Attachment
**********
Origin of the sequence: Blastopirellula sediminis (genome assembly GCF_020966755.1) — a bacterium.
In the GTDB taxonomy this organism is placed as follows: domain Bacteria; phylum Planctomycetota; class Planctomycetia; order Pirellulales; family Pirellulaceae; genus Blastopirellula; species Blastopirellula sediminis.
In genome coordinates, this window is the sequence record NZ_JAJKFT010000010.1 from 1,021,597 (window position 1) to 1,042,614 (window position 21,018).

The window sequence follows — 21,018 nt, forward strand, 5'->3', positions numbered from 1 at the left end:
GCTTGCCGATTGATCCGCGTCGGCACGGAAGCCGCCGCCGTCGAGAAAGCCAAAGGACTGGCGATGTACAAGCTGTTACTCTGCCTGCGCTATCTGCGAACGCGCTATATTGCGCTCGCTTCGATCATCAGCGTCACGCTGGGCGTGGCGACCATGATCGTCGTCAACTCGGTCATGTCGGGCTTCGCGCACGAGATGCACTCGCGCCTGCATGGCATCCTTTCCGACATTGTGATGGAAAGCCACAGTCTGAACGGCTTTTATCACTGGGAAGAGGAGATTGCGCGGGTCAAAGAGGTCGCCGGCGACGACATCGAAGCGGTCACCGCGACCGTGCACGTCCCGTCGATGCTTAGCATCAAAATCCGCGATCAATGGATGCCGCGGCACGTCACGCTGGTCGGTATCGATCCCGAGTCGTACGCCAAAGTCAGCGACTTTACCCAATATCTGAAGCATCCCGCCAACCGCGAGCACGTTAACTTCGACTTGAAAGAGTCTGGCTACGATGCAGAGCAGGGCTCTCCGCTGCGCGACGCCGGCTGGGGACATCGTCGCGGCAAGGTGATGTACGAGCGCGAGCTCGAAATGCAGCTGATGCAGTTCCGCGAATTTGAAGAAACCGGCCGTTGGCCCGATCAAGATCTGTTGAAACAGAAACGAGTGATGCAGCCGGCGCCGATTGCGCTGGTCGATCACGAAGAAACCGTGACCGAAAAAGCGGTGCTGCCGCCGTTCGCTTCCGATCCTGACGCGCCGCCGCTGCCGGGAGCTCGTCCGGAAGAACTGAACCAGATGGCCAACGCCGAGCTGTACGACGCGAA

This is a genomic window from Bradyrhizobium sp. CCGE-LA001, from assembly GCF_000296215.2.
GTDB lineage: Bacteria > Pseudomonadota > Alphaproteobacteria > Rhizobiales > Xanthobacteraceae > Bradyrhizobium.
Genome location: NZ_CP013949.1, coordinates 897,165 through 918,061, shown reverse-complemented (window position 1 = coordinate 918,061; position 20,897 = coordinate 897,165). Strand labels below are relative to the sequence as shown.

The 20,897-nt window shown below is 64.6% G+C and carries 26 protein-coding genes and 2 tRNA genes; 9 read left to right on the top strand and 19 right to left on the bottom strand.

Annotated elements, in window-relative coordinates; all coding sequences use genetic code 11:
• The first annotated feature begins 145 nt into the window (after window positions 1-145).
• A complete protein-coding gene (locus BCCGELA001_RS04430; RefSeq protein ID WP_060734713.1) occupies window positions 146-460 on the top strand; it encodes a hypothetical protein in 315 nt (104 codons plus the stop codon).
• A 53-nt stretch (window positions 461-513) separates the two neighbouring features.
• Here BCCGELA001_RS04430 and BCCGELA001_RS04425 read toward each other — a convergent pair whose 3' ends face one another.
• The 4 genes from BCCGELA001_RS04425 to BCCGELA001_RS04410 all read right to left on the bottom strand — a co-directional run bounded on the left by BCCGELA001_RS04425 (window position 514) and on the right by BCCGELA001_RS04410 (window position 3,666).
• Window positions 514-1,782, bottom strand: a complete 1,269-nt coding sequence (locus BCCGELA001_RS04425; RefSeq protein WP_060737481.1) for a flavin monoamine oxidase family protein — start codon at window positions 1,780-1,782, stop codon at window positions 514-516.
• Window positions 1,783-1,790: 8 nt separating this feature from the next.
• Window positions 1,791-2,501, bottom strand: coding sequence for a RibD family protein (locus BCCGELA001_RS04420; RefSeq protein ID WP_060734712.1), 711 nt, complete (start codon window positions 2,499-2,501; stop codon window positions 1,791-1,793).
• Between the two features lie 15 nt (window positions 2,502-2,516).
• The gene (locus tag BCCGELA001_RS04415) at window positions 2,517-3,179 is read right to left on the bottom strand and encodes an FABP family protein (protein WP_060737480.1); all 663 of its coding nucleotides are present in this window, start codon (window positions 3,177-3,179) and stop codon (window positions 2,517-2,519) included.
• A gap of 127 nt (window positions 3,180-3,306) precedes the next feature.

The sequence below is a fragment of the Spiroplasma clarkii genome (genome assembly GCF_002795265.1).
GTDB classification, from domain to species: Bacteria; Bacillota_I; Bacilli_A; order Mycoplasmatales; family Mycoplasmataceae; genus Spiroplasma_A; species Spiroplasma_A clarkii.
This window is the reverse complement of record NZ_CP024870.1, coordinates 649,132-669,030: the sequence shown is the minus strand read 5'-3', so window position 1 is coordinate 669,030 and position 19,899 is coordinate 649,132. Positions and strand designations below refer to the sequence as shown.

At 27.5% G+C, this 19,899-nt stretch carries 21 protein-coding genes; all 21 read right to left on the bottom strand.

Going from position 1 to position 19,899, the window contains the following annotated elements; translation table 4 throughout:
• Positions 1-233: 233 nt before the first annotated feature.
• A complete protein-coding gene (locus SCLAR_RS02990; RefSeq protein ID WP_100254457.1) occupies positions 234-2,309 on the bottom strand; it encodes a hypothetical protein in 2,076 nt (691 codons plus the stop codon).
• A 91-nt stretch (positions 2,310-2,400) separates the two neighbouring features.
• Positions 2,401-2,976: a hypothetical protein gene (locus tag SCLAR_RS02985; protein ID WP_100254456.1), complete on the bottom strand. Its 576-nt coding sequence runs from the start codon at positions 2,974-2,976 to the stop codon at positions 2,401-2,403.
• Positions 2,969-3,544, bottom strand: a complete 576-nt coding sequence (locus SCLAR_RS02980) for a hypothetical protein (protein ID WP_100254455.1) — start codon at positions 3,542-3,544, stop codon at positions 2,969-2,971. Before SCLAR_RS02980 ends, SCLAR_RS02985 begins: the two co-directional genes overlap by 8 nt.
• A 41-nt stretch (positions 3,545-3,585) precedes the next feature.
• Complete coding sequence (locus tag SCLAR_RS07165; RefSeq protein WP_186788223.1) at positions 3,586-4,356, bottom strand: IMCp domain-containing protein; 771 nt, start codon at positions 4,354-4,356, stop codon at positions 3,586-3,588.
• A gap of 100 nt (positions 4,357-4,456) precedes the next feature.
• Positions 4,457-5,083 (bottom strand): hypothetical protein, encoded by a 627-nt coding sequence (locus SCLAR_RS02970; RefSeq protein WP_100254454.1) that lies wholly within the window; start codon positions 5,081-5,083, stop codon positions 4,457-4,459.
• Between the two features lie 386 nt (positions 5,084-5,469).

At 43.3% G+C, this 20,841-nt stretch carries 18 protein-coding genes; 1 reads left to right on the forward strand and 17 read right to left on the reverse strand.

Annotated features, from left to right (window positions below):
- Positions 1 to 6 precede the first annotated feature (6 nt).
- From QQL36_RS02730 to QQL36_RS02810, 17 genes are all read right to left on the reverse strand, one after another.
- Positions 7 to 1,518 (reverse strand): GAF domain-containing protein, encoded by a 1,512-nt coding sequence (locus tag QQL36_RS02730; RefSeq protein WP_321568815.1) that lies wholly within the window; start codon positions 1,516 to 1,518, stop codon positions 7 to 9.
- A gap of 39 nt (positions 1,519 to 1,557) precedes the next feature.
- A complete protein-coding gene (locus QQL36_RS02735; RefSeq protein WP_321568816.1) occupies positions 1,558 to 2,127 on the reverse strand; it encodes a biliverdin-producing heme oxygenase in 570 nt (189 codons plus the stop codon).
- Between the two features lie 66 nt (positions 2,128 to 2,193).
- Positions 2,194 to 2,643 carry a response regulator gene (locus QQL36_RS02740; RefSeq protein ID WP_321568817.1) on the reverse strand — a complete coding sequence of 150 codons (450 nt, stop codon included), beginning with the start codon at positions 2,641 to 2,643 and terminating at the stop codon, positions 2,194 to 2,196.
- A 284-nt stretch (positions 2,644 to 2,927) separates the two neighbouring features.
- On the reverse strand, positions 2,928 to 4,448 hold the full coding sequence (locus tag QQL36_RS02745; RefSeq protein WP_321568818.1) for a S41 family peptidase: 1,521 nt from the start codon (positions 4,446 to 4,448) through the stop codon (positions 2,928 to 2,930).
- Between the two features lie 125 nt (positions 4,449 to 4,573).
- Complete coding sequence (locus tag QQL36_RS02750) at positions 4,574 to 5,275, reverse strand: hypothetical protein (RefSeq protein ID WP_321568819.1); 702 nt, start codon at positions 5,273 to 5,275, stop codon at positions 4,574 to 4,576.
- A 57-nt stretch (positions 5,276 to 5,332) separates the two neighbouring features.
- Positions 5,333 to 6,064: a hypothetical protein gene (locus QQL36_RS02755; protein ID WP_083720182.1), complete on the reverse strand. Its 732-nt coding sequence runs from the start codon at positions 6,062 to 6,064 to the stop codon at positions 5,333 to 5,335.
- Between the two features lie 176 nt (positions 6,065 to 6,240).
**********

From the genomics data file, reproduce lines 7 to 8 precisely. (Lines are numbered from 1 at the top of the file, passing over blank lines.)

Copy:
GTDB lineage: Bacteria > Pseudomonadota > Alphaproteobacteria > Rhizobiales > Xanthobacteraceae > Bradyrhizobium.
Genome location: NZ_CP013949.1, coordinates 897,165 through 918,061, shown reverse-complemented (window position 1 = coordinate 918,061; position 20,897 = coordinate 897,165). Strand labels below are relative to the sequence as shown.